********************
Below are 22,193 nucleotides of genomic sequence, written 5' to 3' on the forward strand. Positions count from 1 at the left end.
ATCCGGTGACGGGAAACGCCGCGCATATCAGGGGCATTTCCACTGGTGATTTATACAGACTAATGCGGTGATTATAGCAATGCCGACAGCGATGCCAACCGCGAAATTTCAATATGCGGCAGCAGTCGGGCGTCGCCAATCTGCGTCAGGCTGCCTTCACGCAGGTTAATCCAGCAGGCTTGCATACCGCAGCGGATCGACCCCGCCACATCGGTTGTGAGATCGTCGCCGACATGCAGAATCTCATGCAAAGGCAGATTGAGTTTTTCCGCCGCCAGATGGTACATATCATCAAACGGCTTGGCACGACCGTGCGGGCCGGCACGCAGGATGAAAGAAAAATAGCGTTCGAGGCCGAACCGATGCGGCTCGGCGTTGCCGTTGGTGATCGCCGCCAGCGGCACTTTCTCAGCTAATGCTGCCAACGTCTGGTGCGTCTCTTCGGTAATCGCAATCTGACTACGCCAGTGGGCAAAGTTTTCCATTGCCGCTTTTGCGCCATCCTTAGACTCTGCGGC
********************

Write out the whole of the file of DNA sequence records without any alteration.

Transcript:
Below are 22,193 nucleotides of genomic sequence, written 5' to 3' on the forward strand. Positions count from 1 at the left end.
ATCCGGTGACGGGAAACGCCGCGCATATCAGGGGCATTTCCACTGGTGATTTATACAGACTAATGCGGTGATTATAGCAATGCCGACAGCGATGCCAACCGCGAAATTTCAATATGCGGCAGCAGTCGGGCGTCGCCAATCTGCGTCAGGCTGCCTTCACGCAGGTTAATCCAGCAGGCTTGCATACCGCAGCGGATCGACCCCGCCACATCGGTTGTGAGATCGTCGCCGACATGCAGAATCTCATGCAAAGGCAGATTGAGTTTTTCCGCCGCCAGATGGTACATATCATCAAACGGCTTGGCACGACCGTGCGGGCCGGCACGCAGGATGAAAGAAAAATAGCGTTCGAGGCCGAACCGATGCGGCTCGGCGTTGCCGTTGGTGATCGCCGCCAGCGGCACTTTCTCAGCTAATGCTGCCAACGTCTGGTGCGTCTCTTCGGTAATCGCAATCTGACTACGCCAGTGGGCAAAGTTTTCCATTGCCGCTTTTGCGCCATCCTTAGACTCTGCGGC